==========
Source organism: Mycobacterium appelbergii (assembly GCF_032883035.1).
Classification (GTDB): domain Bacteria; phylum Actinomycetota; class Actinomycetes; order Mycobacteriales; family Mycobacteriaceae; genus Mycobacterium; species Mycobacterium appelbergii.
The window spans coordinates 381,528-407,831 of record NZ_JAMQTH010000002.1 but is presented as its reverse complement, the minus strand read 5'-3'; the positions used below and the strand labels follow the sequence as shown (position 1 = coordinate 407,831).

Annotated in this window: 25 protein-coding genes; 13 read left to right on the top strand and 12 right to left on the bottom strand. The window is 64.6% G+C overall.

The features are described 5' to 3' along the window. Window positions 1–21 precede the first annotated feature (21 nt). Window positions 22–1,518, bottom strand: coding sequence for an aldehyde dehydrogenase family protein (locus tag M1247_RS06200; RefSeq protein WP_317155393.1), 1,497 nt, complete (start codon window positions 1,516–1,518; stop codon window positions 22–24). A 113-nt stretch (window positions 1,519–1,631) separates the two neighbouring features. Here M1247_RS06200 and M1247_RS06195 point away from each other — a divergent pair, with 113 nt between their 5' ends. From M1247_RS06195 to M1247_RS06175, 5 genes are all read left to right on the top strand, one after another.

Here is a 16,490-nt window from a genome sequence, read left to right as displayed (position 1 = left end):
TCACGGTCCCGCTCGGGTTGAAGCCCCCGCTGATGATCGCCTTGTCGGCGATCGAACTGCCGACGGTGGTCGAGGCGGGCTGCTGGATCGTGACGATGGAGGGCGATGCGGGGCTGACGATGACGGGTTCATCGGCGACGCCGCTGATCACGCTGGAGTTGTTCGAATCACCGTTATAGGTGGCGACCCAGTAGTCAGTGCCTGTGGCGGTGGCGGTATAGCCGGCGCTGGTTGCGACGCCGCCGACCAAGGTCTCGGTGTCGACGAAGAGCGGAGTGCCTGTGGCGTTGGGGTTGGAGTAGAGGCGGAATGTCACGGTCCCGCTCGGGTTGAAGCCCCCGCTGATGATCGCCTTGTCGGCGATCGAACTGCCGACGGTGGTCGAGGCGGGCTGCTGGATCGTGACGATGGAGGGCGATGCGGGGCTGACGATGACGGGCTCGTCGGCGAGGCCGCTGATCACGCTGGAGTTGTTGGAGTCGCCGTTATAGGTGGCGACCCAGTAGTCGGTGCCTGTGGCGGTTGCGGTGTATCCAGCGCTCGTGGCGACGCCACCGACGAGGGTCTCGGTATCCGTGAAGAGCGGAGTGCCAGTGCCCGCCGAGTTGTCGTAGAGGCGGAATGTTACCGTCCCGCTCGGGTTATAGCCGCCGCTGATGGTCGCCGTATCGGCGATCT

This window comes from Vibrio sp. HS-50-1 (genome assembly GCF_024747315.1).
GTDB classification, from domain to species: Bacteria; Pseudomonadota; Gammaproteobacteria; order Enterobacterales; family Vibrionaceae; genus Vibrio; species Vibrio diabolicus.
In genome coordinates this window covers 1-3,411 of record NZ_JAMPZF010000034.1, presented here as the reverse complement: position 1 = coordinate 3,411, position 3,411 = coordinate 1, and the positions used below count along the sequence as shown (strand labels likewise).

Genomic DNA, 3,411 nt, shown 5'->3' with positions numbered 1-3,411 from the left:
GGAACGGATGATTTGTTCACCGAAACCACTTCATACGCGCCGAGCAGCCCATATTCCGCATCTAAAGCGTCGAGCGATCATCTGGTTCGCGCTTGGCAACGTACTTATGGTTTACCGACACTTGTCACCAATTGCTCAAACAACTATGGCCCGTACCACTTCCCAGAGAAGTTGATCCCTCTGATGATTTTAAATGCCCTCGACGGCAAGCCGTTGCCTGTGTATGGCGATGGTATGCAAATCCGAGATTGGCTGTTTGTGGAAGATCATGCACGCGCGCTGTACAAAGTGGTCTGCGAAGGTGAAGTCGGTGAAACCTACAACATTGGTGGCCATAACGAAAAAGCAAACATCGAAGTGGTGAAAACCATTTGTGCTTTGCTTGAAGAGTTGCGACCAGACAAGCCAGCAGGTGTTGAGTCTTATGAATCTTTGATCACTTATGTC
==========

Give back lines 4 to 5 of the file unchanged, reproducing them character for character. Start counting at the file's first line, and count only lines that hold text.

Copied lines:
Annotated in this window: 25 protein-coding genes; 13 read left to right on the top strand and 12 right to left on the bottom strand. The window is 64.6% G+C overall.

The features are described 5' to 3' along the window. Window positions 1–21 precede the first annotated feature (21 nt). Window positions 22–1,518, bottom strand: coding sequence for an aldehyde dehydrogenase family protein (locus tag M1247_RS06200; RefSeq protein WP_317155393.1), 1,497 nt, complete (start codon window positions 1,516–1,518; stop codon window positions 22–24). A 113-nt stretch (window positions 1,519–1,631) separates the two neighbouring features. Here M1247_RS06200 and M1247_RS06195 point away from each other — a divergent pair, with 113 nt between their 5' ends. From M1247_RS06195 to M1247_RS06175, 5 genes are all read left to right on the top strand, one after another.